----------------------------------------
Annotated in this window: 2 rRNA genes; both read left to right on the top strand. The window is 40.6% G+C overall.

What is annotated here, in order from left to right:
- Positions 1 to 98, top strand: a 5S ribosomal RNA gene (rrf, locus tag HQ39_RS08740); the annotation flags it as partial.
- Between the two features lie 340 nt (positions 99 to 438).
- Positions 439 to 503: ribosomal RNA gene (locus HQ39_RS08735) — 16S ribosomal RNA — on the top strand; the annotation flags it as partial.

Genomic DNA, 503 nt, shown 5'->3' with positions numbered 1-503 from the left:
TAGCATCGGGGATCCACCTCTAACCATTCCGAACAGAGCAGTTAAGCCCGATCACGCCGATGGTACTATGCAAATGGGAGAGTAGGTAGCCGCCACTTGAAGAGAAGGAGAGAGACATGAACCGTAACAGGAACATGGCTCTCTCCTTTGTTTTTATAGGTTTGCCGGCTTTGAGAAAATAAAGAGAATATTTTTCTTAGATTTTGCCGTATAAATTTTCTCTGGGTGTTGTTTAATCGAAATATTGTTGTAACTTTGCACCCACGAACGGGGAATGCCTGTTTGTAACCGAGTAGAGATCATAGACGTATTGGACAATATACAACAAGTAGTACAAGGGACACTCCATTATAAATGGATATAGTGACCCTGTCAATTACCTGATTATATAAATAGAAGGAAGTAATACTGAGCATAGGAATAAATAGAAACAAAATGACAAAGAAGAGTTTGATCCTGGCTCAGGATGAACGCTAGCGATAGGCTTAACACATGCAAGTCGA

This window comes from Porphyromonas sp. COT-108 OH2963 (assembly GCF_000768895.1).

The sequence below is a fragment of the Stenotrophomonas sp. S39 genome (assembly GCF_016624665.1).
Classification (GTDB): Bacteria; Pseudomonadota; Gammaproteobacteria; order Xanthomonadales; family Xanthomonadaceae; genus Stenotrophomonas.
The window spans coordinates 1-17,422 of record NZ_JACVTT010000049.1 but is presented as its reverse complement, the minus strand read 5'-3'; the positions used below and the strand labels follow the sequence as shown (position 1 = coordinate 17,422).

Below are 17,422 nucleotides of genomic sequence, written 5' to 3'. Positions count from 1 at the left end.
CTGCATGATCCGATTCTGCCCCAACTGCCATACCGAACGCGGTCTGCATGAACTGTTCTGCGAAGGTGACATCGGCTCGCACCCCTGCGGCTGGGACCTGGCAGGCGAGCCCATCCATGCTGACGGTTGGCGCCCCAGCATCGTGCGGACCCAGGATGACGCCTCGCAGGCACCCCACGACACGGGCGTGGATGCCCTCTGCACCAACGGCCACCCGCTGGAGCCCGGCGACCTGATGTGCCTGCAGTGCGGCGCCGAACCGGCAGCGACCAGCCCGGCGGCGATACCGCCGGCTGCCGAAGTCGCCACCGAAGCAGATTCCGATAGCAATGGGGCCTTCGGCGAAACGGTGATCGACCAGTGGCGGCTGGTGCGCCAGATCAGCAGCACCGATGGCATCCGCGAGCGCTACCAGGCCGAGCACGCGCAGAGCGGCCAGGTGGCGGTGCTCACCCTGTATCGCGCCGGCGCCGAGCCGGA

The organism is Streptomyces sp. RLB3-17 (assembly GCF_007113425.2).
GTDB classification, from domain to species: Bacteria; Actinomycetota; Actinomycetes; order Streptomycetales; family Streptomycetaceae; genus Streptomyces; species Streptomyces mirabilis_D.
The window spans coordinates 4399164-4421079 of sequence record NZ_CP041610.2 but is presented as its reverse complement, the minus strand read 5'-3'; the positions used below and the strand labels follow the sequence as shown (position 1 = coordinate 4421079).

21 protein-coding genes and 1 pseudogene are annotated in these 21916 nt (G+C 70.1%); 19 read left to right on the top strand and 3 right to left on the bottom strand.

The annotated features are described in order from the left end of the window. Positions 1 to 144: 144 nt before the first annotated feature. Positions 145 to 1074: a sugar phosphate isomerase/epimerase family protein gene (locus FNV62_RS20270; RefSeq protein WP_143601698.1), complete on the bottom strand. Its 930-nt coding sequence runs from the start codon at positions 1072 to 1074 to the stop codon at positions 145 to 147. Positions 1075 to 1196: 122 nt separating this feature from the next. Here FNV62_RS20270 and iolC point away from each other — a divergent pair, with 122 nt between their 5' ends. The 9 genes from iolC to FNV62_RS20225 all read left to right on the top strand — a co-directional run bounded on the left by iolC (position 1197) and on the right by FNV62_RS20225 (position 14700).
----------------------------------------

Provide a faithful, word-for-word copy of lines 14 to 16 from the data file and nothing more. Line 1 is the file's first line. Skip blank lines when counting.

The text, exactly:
The organism is Streptomyces sp. RLB3-17 (assembly GCF_007113425.2).
GTDB classification, from domain to species: Bacteria; Actinomycetota; Actinomycetes; order Streptomycetales; family Streptomycetaceae; genus Streptomyces; species Streptomyces mirabilis_D.
The window spans coordinates 4399164-4421079 of sequence record NZ_CP041610.2 but is presented as its reverse complement, the minus strand read 5'-3'; the positions used below and the strand labels follow the sequence as shown (position 1 = coordinate 4421079).